Unit itself is tidy enough, if not as slick as some more expensive competitors.

Rate the product for performance:

Excellent app integration with great analysis. Good on-board navigation. Processing speed doesn't match that of some competitor units, with lags in touchscreen response and map loading.

Rate the product for durability:

Unit seems sturdy enough.

Rate the product for weight (if applicable)

Perfectly acceptable for its size.

Rate the product for value:

Tell us how the product performed overall when used for its designed purpose

Reliable recording, syncing and analysis of data in both Bryton's own app and mainstream third party apps. Decent navigation functions, both onboard and in-app or third party synced. Niggles are only with processing speed; it always gets there though.

Tell us what you particularly liked about the product

Reliable integration with Bryton Active App and third party apps.

Tell us what you particularly disliked about the product

Lack of coloured trail on map and slow processing/lag in swiping. The pause icon was also a little annoying; although very visible, it obscured the screen – not great if you still want to read the map.

How does the price compare to that of similar products in the market, including ones recently tested on

It undercuts all comparable units from leading competitors. Both Garmin and Wahoo are considerably more. Sigma's Rox Sport 12.0 is not overpriced at £349.99, but you may struggle to get your hands on one of these at the moment.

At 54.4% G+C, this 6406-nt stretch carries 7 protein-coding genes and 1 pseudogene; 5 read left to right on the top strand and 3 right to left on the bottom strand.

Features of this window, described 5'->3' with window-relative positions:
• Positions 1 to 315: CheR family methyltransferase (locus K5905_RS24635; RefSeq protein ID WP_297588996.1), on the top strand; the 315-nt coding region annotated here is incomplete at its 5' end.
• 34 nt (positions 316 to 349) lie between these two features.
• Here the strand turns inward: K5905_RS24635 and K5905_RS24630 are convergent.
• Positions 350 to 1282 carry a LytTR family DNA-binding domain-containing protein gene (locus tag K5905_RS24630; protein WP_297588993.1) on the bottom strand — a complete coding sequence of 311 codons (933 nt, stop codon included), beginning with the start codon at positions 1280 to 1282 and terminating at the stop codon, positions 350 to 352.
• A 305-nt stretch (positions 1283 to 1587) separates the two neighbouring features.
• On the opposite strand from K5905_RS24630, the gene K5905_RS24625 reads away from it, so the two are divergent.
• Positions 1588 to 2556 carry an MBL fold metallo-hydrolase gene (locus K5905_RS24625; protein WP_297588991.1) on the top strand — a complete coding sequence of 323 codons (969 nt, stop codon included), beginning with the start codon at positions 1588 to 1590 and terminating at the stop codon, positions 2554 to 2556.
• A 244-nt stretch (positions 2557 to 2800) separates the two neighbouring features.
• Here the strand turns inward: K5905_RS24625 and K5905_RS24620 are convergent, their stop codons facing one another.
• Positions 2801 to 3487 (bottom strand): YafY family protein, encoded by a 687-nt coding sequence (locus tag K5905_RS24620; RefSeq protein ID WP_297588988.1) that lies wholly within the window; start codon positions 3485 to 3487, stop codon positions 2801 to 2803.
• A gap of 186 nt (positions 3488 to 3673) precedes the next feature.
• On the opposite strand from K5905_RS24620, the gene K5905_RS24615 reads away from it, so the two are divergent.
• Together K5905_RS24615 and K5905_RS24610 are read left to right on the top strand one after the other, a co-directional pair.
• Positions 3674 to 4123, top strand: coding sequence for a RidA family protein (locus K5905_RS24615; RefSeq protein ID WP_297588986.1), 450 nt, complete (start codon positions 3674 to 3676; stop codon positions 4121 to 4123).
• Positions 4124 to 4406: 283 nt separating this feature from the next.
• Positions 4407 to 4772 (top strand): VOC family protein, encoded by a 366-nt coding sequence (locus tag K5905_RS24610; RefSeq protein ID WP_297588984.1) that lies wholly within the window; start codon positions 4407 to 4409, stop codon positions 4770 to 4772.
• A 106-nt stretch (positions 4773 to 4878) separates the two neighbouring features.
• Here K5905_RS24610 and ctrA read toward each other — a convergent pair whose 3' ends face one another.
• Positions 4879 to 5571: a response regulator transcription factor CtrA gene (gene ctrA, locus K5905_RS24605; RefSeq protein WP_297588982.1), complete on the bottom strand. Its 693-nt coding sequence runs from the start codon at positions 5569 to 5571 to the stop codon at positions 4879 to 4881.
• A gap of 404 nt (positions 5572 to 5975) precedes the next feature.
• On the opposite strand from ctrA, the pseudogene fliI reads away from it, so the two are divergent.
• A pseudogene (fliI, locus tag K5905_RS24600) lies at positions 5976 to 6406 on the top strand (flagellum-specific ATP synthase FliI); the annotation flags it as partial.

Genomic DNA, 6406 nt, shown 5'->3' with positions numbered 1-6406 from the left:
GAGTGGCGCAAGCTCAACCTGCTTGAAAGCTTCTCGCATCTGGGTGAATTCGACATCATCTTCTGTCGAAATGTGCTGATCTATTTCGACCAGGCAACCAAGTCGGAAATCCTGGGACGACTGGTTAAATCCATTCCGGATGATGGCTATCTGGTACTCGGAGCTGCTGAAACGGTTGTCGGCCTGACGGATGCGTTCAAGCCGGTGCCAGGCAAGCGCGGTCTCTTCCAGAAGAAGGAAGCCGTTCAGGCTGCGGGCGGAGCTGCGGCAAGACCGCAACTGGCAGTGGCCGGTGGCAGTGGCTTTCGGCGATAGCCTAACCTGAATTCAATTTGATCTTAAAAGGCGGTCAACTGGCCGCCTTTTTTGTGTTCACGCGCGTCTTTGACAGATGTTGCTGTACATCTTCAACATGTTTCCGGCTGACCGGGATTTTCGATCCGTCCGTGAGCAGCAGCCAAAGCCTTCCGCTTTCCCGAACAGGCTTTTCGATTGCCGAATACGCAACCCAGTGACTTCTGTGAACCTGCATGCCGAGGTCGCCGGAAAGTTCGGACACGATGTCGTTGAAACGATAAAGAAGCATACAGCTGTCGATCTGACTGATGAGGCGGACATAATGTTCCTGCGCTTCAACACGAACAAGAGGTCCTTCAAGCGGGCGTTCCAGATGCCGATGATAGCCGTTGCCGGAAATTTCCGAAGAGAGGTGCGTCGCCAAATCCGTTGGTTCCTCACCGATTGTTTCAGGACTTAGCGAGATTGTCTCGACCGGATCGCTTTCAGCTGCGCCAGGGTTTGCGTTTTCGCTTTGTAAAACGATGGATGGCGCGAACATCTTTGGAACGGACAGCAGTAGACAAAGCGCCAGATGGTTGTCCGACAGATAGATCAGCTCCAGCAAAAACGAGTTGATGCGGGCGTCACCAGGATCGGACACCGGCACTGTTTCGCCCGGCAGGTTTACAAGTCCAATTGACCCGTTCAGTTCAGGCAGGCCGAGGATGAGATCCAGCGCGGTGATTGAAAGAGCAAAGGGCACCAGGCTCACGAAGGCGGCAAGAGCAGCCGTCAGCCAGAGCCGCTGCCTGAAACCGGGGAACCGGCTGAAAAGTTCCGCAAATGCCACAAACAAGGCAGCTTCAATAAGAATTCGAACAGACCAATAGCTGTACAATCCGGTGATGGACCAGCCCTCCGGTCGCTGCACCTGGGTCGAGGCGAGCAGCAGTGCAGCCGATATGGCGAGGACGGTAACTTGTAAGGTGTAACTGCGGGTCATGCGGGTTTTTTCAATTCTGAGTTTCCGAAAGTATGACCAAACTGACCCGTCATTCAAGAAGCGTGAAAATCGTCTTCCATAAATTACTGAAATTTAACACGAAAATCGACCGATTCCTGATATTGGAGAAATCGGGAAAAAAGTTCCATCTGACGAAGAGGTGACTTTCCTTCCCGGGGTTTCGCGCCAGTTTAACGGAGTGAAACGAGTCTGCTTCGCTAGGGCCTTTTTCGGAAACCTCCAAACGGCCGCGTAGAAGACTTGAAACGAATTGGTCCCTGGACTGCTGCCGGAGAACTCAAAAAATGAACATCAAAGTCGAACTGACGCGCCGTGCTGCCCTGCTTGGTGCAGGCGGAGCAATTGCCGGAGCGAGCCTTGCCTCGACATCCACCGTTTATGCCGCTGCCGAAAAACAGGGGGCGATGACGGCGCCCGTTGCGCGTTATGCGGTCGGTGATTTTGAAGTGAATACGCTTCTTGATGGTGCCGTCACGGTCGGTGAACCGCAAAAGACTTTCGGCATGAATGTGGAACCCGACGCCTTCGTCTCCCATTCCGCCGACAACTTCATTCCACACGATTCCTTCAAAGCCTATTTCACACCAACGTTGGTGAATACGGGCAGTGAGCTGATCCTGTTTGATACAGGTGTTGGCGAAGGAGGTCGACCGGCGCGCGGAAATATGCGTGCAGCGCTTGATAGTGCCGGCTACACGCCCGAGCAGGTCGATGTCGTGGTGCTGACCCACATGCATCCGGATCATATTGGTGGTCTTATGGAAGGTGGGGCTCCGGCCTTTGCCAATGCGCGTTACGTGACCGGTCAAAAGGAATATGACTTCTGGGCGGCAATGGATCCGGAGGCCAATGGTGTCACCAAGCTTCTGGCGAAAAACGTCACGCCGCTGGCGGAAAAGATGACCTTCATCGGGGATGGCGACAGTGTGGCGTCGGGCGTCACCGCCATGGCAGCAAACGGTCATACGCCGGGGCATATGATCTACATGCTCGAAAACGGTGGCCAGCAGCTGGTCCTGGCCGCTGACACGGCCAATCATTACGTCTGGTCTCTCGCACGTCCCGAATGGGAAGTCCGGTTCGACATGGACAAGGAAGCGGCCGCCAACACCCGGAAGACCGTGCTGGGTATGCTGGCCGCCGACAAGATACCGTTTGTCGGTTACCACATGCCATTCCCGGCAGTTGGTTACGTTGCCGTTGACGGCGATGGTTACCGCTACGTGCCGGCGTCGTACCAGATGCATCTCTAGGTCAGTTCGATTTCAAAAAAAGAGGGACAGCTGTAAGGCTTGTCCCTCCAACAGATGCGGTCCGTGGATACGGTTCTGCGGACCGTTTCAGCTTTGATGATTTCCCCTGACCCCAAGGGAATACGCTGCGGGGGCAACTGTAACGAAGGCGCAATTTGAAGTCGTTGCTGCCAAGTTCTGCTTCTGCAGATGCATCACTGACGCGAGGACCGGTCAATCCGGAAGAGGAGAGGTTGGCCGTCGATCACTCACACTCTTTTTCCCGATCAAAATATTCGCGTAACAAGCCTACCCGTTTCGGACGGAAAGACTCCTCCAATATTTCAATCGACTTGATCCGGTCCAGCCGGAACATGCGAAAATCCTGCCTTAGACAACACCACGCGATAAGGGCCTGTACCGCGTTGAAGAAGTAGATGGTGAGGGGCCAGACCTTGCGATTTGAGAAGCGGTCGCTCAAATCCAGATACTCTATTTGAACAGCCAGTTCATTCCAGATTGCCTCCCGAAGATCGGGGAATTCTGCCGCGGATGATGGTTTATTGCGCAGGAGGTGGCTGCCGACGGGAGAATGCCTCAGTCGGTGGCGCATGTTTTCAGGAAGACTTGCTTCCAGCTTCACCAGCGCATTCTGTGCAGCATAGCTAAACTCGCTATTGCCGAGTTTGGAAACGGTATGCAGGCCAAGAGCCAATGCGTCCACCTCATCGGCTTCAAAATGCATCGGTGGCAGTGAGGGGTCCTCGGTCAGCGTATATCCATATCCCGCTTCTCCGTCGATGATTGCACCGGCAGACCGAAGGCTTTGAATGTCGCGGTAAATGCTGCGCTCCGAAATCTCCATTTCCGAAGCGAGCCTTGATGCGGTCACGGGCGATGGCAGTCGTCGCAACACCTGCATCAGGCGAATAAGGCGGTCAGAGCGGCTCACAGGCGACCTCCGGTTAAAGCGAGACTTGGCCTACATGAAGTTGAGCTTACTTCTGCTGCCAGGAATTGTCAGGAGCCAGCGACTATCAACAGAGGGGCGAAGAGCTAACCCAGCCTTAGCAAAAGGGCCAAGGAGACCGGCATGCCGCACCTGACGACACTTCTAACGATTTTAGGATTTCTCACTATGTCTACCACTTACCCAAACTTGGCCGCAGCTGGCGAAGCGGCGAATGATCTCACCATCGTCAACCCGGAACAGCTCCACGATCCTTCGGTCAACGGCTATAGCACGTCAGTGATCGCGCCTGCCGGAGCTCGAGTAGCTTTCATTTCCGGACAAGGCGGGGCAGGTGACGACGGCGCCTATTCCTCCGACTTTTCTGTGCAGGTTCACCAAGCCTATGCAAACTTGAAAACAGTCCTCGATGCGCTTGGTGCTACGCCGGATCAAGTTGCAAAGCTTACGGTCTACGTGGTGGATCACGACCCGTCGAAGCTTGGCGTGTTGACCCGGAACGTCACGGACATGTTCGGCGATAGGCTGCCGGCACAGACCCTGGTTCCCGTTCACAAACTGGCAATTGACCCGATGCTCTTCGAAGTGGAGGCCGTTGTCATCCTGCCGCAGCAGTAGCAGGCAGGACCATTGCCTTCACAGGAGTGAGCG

Did you enjoy using the product? Yes

Would you consider buying the product? Yes

Would you recommend the product to a friend? Yes

Use this box to explain your overall score

The Rider 750T is an impressive bundle for the price. It's reliable in syncing with the Bryton app and third parties, boasts some decent navigation functions and a whole range of other features. There's no escaping the lack of refinement with regards to the mapping and processing, but it's difficult to be too negative about these things when it does everything else so well.

Overall rating: 8/10

About the tester

Age: 42  Height: 173cm  Weight: 64kg

I usually ride: Road  My best bike is: Carbon road.

I've been riding for: Over 20 years  I ride: Most days  I would class myself as: Expert

I regularly do the following types of riding: commuting, touring, club rides, general fitness riding, Getting to grips with off roading too!